The enivronment in northern Ghana is diverse and can vary from community to community. Trax works in Upper East and Northern Regions but the local environmental conditions differ across the communities and districts we work. We know that understanding and respecting the environmental variations from place to place, as well as the social, cultural and language variations, are integral to the success of Trax’s project activities. This is why our field staff are all from the local areas in which they work, such that they are aware of localised customs and environmental sensitivities.

In Northern Region, Trax has an office in Bunkpurugu-Yunyoo District which borders Togo to the east. In the area around the town of Bunkpurugu, the Borassus tree is abundant and is off local importance for it’s diverse uses.

A plantation of young Borassus trees on a farm in Masio, Bunkpurugu-Yunyoo District

Borassus is a genus of palm tree found in tropical areas around the world. The species Borassus aethiopum is found across the Sahel and sub-Sahelian region of Africa, stretching from Senegal to Ethiopia. Despite the tree’s generally wide geographical spread, in Ghana it is much more prolific in some areas, including in Bunkpurugu-Yunyoo District.

The large fruit of the Borassus tree collected for consumption and planting of the seeds.

The large fruits are edible and provide a good source of some nutrient, including calcium, iron, and Vitamins A, B, and C. It is also know to support digestive health and in some areas is used as a natural health remedy due to anit-inflammatory properties and is used to treat vomiting and other digestive complaints. In Bunkpurugu, the Broassus fruit is widely eaten.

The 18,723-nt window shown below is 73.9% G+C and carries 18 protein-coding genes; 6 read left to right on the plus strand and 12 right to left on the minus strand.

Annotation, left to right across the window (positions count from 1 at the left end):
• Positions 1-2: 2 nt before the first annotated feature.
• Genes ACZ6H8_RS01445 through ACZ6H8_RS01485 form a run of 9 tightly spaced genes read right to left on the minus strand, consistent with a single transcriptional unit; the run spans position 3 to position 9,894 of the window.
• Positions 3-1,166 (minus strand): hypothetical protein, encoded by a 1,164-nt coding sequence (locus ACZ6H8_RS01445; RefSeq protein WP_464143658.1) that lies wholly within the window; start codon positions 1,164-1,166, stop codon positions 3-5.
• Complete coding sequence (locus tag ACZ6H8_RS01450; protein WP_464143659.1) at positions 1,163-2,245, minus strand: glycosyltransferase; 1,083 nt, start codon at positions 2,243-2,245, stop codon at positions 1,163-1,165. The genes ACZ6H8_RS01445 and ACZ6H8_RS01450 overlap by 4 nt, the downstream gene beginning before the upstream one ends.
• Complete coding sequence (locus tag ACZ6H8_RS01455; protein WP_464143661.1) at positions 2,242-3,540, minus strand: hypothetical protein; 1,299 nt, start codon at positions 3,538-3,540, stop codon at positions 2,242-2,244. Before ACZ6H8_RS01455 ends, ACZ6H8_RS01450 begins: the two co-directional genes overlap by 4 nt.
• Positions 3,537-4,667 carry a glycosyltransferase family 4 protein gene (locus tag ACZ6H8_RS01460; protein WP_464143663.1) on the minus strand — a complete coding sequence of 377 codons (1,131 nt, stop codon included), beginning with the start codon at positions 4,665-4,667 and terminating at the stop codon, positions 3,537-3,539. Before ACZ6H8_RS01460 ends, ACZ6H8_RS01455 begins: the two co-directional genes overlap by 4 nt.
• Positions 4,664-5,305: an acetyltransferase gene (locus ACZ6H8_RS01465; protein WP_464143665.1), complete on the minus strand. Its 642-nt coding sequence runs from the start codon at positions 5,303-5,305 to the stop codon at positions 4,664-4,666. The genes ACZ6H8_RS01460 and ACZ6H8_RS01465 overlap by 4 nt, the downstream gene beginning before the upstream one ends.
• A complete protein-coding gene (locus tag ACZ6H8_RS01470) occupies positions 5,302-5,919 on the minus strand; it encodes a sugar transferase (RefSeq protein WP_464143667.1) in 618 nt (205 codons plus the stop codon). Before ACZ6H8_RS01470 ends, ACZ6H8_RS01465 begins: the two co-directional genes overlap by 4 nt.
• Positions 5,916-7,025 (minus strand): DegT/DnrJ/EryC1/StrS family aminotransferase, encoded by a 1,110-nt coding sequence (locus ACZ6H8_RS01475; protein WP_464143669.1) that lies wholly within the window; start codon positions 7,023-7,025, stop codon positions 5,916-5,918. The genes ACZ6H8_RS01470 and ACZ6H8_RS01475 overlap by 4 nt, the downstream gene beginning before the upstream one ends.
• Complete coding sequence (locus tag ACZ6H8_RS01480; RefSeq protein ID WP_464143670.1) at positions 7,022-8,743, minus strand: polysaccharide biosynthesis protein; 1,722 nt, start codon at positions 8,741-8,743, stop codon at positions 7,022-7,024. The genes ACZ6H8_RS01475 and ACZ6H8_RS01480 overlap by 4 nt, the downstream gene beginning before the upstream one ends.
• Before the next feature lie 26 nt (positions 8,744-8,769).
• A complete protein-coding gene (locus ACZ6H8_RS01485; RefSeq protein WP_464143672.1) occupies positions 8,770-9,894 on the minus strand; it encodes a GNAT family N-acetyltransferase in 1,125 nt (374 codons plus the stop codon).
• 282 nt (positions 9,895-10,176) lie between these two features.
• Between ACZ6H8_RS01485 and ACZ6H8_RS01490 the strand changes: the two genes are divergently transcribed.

Another source of food from the Borassus tree which is widely utilised in Bunkpurugu is the young root. When the fruit is harvested for consumption, farmers will retrieve the seeds from the fruit and plant them. Once the seed has begun to shoot they will harvest it and the root extending from the seed is cut for consumption. The small root, roughly 30cm in length, can be roasted and eaten as it is but it is also used as a substitute for yam or cassava in local dishes, where the root is ground and used for locally important dishes such as fufu and gari.

The leaves of the Borassus tree – once dried the leaves can be used to weaving, a local craft.

Beyond edible parts of the plant, in Bunkpurugu-Yunyoo District the leaves are widely used as the raw material for weaving, a local craft. The tree stem, or trunk, is hard wood so is used in construction: in Bunkpurugu, the stem is commonly used for building rafters to support thatched rooves. The strong, woody petioles of leaves which have since died remain around the stem of the tree, channeling water to the base of the stem and the roots. These long petioles are also used for fencing in Bunkpurugu.